OCT 1784: PItt's India Act The East India Company Act 1784, also known as Pitt's India Act, was an Act of the Parliament of Great Britain intended to address the shortcomings of the Regulating Act of 1773 by bringing the East India Company's rule in India under the control of the British Gov; Pitt's India Act provided for the appointment of a Board of Control, and provided for a joint government of British India by both the Company and the Crown with the government holding the most pregorative
  • Commutation Act

    The Commutation Act of 1784, enacted by the British Parliament, reduced the tax on tea from 119% to 12.5%, effectively ending the smuggling trade. William Pitt the Younger, acting on the advice of Richard Twining of the Twinings Tea Company, introduced the Act to increase revenues through legitimate sales of tea by ending 100 years of punitive tea taxes which promoted smuggling. The Act was created to stimulate trade in China for the British East India Company <- debts
  • Reading of the Royal Card

    "Whoever voted for the India Bill, was not only not his friend, but would be considered by him as an enemy"
  • India Bill Lost 87-79

    (27 members of House of Lords changed votes after reading of the royal card resulting in this)
  • India Bill Rejected Again

    Both houses met; increase in opposition to the bill by 19 votes
  • Shop Tax

    WITHDRAWN 1789
  • Eden Treaty with France

    The Eden Treaty was a treaty signed between Great Britain and France in 1786, named after the British negotiator William Eden, 1st Baron Auckland (1744–1814). It effectively ended, for a brief time, the economic war between France and the British and set up a system to reduce tariffs on goods from either country.
  • Sinking Fund

    Pitt set up a Sinking Fund in 1786: he set aside £1 million p.a. which accumulated at compound interest. This fund needed a constant surplus of revenue but despite deficits in 1785 and 1787, the system appeared secure by 1793 when Britain became involved in the French Wars.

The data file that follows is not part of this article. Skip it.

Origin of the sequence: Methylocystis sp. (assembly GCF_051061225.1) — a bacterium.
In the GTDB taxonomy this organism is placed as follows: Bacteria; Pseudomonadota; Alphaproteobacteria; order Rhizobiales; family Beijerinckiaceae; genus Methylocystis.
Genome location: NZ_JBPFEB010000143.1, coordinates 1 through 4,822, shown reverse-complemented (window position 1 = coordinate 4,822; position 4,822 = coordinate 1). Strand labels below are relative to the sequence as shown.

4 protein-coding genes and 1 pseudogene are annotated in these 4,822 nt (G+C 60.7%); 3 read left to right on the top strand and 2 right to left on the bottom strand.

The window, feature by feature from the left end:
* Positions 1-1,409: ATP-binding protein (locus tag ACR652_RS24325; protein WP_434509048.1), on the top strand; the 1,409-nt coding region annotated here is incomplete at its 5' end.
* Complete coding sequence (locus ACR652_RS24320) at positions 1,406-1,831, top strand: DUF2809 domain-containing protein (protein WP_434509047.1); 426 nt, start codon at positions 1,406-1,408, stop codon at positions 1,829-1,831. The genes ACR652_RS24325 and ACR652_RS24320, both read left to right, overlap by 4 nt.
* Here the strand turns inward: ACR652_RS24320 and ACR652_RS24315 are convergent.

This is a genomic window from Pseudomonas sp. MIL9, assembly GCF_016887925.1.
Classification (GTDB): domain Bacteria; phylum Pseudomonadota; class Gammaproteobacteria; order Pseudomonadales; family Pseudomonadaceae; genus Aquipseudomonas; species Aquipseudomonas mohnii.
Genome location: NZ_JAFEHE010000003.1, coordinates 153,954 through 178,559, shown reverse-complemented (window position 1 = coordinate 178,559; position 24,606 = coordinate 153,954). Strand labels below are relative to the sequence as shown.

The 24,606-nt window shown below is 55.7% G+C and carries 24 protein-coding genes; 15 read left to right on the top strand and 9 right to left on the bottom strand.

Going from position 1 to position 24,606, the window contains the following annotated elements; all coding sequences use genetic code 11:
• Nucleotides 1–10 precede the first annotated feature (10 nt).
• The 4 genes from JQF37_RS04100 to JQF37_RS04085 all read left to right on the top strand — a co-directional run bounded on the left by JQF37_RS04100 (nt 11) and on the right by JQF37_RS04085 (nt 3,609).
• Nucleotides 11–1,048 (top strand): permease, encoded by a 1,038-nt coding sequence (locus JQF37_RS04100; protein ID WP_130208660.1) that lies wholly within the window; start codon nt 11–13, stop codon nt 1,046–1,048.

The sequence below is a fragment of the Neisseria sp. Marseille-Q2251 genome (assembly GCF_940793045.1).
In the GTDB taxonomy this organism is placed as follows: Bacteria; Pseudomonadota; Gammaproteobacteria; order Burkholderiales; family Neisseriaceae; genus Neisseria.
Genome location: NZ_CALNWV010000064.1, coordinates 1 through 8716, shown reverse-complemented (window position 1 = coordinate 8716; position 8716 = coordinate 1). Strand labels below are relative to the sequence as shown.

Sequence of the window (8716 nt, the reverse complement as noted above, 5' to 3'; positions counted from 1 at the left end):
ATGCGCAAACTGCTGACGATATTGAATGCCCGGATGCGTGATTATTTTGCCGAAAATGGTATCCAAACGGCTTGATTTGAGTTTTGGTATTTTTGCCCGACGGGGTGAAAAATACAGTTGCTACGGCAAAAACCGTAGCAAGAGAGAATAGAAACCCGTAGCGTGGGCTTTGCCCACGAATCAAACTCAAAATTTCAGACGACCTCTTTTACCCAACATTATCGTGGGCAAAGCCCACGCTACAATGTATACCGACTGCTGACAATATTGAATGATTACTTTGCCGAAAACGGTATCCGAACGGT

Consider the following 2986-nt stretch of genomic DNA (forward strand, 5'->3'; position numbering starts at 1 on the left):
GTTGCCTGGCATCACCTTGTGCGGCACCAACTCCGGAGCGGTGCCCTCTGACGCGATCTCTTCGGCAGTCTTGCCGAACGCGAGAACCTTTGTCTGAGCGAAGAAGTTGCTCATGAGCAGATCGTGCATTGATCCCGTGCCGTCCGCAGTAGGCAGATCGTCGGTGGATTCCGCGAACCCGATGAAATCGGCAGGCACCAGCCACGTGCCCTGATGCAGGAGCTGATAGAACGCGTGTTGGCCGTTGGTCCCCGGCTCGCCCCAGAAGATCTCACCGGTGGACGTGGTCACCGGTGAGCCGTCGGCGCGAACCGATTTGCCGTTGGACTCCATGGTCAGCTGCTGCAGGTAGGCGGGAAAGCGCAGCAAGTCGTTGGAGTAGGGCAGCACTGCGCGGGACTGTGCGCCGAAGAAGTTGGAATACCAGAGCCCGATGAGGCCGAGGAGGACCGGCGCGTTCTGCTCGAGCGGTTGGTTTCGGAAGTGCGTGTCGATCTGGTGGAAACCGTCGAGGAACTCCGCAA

• Hovering Act

    The 1787 Hovering Act also attacked smuggling by extending the duties of Customs officials to 12 miles off-shore. Again, revenue rose.
  • Regency Crisis of 1788

    King's mental health deteriorated, possibly as the result of the hereditary disease porphyria.[16][17] He was nonetheless able to discharge some of his duties and to declare Parliament prorogued from 25 September to 20 November. Parliament began debating a Regency. In the House of Commons, Charles James Fox declared his opinion that the Prince of Wales was automatically entitled to exercise sovereignty during the King's incapacity.
  • Storming of the Bastille

    The medieval fortress and prison in Paris known as the Bastille represented royal authority in the centre of Paris. The prison contained just seven inmates at the time of its storming but was a symbol of the abuses of the monarchy: its fall was the flashpoint of the French Revolution.
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    French Revolution

    Influential period of social and political upheaval in France that lasted from 1789 until 1799, and was partially carried forward by Napoleon during the later expansion of the French Empire. The Revolution overthrew the monarchy, established a republic, experienced violent periods of political turmoil, and finally culminated in a dictatorship by Napoleon that rapidly brought many of its principles to Western Europe and beyond; inspired by liberal and radical ideas
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    Anglo-French War

  • Habeas Corpus Suspension Act 1794

    The Act's long title was An act to empower his Majesty to secure and detain such persons as his Majesty shall suspect are conspiring against his person and government.Government spies had penetrated the Society for Constitutional Information, and were reporting a surge in its activity and much dangerous talk of a Convention rather than parliamentary reform. France sent an agent to Ireland to assess the support a French invasion would have and the agent was arrested in late April 1795.